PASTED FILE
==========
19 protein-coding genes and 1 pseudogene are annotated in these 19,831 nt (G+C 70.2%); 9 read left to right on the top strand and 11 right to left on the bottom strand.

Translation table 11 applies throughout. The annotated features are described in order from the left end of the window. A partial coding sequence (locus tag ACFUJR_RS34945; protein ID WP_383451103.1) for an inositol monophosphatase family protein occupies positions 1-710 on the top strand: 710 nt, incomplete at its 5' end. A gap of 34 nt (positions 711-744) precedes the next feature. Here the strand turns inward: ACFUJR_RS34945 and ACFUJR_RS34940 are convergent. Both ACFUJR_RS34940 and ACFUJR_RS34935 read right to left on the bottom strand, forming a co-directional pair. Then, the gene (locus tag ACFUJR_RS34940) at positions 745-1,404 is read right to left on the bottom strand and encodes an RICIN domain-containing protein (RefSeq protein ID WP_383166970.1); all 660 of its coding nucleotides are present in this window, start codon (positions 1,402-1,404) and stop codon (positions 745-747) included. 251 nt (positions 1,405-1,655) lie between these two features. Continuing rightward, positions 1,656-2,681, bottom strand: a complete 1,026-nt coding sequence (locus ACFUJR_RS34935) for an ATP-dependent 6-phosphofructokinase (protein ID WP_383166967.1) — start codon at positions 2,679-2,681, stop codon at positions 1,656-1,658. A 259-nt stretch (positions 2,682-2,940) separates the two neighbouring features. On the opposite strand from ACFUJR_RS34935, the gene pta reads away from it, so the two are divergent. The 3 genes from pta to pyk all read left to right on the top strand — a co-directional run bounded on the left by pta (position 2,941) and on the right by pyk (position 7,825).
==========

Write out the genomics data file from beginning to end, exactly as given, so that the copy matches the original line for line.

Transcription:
19 protein-coding genes and 1 pseudogene are annotated in these 19,831 nt (G+C 70.2%); 9 read left to right on the top strand and 11 right to left on the bottom strand.

Translation table 11 applies throughout. The annotated features are described in order from the left end of the window. A partial coding sequence (locus tag ACFUJR_RS34945; protein ID WP_383451103.1) for an inositol monophosphatase family protein occupies positions 1-710 on the top strand: 710 nt, incomplete at its 5' end. A gap of 34 nt (positions 711-744) precedes the next feature. Here the strand turns inward: ACFUJR_RS34945 and ACFUJR_RS34940 are convergent. Both ACFUJR_RS34940 and ACFUJR_RS34935 read right to left on the bottom strand, forming a co-directional pair. Then, the gene (locus tag ACFUJR_RS34940) at positions 745-1,404 is read right to left on the bottom strand and encodes an RICIN domain-containing protein (RefSeq protein ID WP_383166970.1); all 660 of its coding nucleotides are present in this window, start codon (positions 1,402-1,404) and stop codon (positions 745-747) included. 251 nt (positions 1,405-1,655) lie between these two features. Continuing rightward, positions 1,656-2,681, bottom strand: a complete 1,026-nt coding sequence (locus ACFUJR_RS34935) for an ATP-dependent 6-phosphofructokinase (protein ID WP_383166967.1) — start codon at positions 2,679-2,681, stop codon at positions 1,656-1,658. A 259-nt stretch (positions 2,682-2,940) separates the two neighbouring features. On the opposite strand from ACFUJR_RS34935, the gene pta reads away from it, so the two are divergent. The 3 genes from pta to pyk all read left to right on the top strand — a co-directional run bounded on the left by pta (position 2,941) and on the right by pyk (position 7,825).